Tuesday, April 22, 2014

Symptom: How do you make a dictionary lesson exciting?

One of the third grade teachers (Angela) and I were talking at lunch one day about how her students needed a refresher lesson on dictionary skills and asked if I could help.  One caveat – it was on the day our school system’s curriculum department was coming to see evidence of academic rigor, differentiation and technology integration along with a host of other things. We went ahead with the plans since it was the only time I had available on my schedule for the next few weeks. This lesson had to pack in a lot in a short amount of time, and be impressive enough for the curriculum department. No pressure, right? :)

Prescription: Collaboration plus Centers = Excitement (with learning and all those other things the curriculum department wants to see!)

I forgot to mention that during that lunch, a second grade teacher (Denise) stopped by to say hi and I asked her about any interesting dictionary ideas she had used. It was perfect timing, because she was using one right now that she said her students really enjoyed and now understood the parts of a dictionary entry.  Sidebar – Collaboration doesn’t have to be a formal sit-down meeting. The way it happens in my life is usually exactly like this – short conversations followed up by emails or a quick hello before or after school. If you wait to have time to sit down to meet, you’re never going to have time for collaboration.

That evening, Angela and I both started scouring our collections of resources, searched Pinterest, (Honestly, how did the teaching world function without this?) and searched websites that have helped us in the past. Not surprisingly, we found some ideas on Pinterest. We found a pin that led us to a freebie on Teachers Pay Teachers (http://www.teacherspayteachers.com/Product/ABC-Order-Center-for-Guide-Words-636351) from Pam Olivieri’s Rockin’ Resources. 

We found some other things on Teachers Pay Teachers, but the packets weren’t exactly what we were looking for. However, we did narrow down our ideas to three centers:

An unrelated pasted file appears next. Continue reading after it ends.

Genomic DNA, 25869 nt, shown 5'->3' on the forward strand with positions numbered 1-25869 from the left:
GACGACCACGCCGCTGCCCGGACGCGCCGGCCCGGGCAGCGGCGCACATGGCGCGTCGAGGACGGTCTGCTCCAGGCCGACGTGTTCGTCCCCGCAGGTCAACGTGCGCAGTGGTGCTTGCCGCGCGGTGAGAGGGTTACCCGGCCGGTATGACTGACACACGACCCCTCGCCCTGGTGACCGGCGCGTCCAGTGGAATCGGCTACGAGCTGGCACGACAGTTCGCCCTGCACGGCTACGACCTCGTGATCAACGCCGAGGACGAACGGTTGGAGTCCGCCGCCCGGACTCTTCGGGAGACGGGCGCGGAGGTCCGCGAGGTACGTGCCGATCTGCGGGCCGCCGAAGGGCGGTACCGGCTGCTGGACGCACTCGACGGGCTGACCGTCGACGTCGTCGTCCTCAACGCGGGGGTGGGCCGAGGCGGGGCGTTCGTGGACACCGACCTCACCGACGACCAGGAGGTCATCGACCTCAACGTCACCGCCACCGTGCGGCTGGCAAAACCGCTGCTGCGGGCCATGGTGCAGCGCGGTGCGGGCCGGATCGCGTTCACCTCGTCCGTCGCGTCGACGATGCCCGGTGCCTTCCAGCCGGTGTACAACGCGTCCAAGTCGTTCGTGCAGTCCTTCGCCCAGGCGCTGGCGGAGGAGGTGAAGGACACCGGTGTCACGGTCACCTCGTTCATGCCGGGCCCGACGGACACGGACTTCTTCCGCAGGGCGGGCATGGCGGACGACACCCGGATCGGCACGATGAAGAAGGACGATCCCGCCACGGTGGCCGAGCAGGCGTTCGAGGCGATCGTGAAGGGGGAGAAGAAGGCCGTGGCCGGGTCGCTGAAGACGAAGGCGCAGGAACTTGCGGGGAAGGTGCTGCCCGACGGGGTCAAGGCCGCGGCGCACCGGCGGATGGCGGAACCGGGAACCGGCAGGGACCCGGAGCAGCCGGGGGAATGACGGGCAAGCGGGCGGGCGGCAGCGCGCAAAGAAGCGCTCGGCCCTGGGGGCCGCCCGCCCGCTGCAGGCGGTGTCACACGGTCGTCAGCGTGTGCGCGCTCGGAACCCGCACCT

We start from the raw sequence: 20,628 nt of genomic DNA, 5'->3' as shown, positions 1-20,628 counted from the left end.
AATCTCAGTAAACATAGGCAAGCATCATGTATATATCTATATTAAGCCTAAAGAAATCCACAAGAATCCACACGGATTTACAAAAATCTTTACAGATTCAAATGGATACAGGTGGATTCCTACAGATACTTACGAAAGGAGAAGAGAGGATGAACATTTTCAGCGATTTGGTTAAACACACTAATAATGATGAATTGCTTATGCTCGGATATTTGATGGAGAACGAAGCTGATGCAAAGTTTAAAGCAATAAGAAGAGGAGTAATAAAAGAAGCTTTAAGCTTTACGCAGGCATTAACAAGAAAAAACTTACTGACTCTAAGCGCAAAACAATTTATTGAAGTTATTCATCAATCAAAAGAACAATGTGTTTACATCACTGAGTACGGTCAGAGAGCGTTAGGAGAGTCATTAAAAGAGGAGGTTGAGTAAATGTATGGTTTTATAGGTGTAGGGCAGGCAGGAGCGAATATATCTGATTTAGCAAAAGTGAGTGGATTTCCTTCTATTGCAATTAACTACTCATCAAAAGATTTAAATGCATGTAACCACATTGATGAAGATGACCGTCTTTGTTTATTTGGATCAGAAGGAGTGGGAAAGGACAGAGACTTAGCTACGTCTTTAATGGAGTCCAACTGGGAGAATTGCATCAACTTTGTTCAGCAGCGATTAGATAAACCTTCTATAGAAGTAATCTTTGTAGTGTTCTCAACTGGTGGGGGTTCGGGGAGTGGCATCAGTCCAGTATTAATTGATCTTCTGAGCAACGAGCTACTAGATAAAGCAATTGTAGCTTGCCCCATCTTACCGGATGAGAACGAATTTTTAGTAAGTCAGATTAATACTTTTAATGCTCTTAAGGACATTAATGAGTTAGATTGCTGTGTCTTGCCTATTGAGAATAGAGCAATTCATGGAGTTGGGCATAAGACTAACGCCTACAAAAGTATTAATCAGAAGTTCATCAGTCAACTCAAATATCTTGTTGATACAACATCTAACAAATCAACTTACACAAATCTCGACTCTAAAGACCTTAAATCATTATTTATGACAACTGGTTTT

(1) Dictionary Challenge (using QR codes to check their answers)
(2) Color Coded Entry (like the mini-lesson)
(3) Alphabetical Order (using the TPT freebie) 

Angela and I co-created the materials needed for centers 1 and 2 and printed out the TPT freebie for center 3. The lesson would take place in the media center and be co-taught by Angela and myself. We would do a mini lesson first using the idea from Denise where we modeled the parts of a dictionary entry. Next we would have student move to their beginning center and rotate as we called time. 

We allotted an hour for this, and it took way (and I mean WAY) longer than we anticipated.  The mini lesson took about 25 minutes because the students just weren’t getting it, but by the end of it they understood. The centers needed more monitoring than we realized, with each of us working with a group at a center. The ESOL teacher stopped by to check on one of her students, and stepped in to help cover the third center. We really only had enough time for the mini-lesson and one center to be completed and the second rotation was started. Angela ended up taking the centers back to her classroom and using them as centers for the next week or so.

As you can see from the photos below, the students were excited even though the whole topic was about a dictionary. They worked really hard during the lesson and in Angela’s class in the following weeks. We were able to see growth in their understanding, so even though the lesson didn't go as planned, it still gave us the results we wanted. 

I bet you’re wondering about the curriculum department’s visit… Well, they came by about five minutes into the mini-lesson, so they didn’t see the more interesting activities taking place. However, we did send the photos to our principal and she’s really good about sharing.

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